#TheWeeklyArepa Editorial: Atonement
Each Friday, Raúl regales the members of our mailing list with a scrumptious little nugget of wisdom in our Weekly Arepa. Here’s this week’s.
It takes a particular kind of person to sentence someone. Let’s try to float away from our sweet little corner of hell for a second, OK? In the real world, a judge is a person whose qualifications go way beyond knowledge of the law and jurisprudence. Someone who knows the whips and scorns of Lawyerly arguments but never uses them. Thinks, ponders and has a clear understanding. A just person, a virtuous person.
Back in hell, judges are corrupt, ignorant, and incompetent. It’s hard for us to see it any other way because we’ve been here so long. This particular fact makes people in hell think that anybody can be a judge.
While Venezuelan children are born on hospital floors and die of malnutrition, perhaps the most widely covered piece of news these past few days was the suspension – and eventual cancellation – of the very popular and snarky radio show Calma Pueblo. Not that the limits of freedom of speech isn’t a worthwhile topic of discussion, but… dead babies.
Some context: Calma Pueblo has one of the largest radio audiences in the country. Hosted by three young comedians and aimed at an older Millennial audience, it’s a sarcastic, shameless dictatorship bashing well-oiled machine. And funny, too.
On September 18th the show received a call from a 7 year old kid. When asked by the hostess Verónica Gómez (La Vero Gómez) who his favorite football player was, the boy said “Ronaldo.” And she answered, as she would have if a 20-something would have said he was a fan of Cristiano Ronaldo: “Ah, how gay. Well.. Ronaldo, not the kid.”
While Venezuelan children are born on hospital floors the most widely covered piece of news these past few days was the suspension of Calma Pueblo.
A double offense for the social justice warriors. Strike one for addressing the child inappropriately and strike two for using homophobic language. And, for the government, a third strike: They then asked the kid whether he supported chavismo or the opposition. Actually, asking whether you support a bloodthirsty dictatorship is something they should ask everyone before allowing them to procreate.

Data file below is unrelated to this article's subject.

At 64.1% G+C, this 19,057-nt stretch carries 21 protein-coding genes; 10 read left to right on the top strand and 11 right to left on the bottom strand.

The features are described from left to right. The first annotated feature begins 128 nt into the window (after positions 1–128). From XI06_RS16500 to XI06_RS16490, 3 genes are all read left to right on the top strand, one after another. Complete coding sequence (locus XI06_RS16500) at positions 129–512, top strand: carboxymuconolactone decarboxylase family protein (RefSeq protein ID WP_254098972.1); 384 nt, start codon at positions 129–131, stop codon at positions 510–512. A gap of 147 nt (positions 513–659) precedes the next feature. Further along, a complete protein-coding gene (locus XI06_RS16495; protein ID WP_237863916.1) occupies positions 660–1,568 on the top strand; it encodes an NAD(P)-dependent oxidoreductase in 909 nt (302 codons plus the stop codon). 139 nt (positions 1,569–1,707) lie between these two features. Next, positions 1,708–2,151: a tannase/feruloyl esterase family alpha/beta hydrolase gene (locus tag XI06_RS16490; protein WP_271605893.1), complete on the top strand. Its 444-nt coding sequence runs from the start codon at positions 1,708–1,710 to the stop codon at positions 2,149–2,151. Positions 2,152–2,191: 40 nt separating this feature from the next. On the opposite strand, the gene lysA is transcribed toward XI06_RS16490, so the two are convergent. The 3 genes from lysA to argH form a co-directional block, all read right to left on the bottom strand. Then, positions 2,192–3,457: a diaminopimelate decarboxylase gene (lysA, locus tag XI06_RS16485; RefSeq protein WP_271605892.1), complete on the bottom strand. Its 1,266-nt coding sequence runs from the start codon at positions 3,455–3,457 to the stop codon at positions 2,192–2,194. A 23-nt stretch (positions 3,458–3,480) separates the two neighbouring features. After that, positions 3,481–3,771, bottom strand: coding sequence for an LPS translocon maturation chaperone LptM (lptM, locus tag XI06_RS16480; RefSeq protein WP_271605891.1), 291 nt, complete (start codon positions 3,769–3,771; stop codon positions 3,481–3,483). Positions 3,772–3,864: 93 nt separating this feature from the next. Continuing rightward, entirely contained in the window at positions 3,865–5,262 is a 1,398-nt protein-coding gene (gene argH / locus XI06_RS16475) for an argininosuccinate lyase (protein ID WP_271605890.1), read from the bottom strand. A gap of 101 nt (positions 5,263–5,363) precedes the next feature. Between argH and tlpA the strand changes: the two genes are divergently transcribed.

On Monday, CONATEL, Chávez’s media censorship agency, ordered the show be taken off the air pending further investigation as mandated by Chavez’s censorship law (Ley RESORTEME).
Because time in hell goes slower than we can remember, we also forget how things in the real world work. And even worse, we tend to normalize torture and unconstitutional crap while feigning entitled indignation for water cooler talk. The Ley RESORTEME was Chávez’s main instrument to censor and close down different media outlets. To read people’s comments saying they agree with CONATEL and that this time the punishment is appropriate and that the law – THIS ABERRANT PIECE OF EXCREMENT – should be applied equally to every one, chavistas and non-chavistas alike, makes it clear that we don’t have freedom of speech because we don’t understand it.
This became the week’s scandal. Everybody cracked down on Vero, insults coming from every corner of hell. Her crucifixion seems to be the one thing all Venezuelans agree on.
We can, from time to time, decide to remain neutral on some issues. The dictatorship exceeded itself, as dictatorships tend to do. The radio station overreacted by shutting down a show that was very uncomfortable for the government, as people afraid of a dictatorship would do. And Vero made a huge mistake, that should not be swept under the rug.
But it’s not clear what people want from her. You see them wanting more. More than being subjected to the dictatorship’s censors, more than losing her job, more than jeopardizing her career, more than apologizing to the kid’s parents and to her audience.
To read people’s comments saying they agree with CONATEL makes it clear that we don’t have freedom of speech because we don’t understand it.
A stoning, perhaps? Or maybe Vero’s destiny is Cersei Lannister’s naked walk of shame over embers while listening to Tarek William Saab’s poetry. What should her sentence be – according to our millions of judges and diosdaditos?
One can understand and accept the result of these events, and reject the abuse of the dictatorship while sending her to the pit for her transgression. There’s no contradiction there.
We have to make an effort to remember that hell is not normal. Hell is hell. A dictatorship does not do right by anyone. You can make a choice to please everyone by laying low and holding your ground or challenging them. In the outside world, you would be able to say pretty much whatever you want.
So here it is: I really hope they get back on air, the three of them. Manuel, José Rafael, and Vero. Aguanten el chaparrón y fuerza.
Crank me up that air conditioner in hell.
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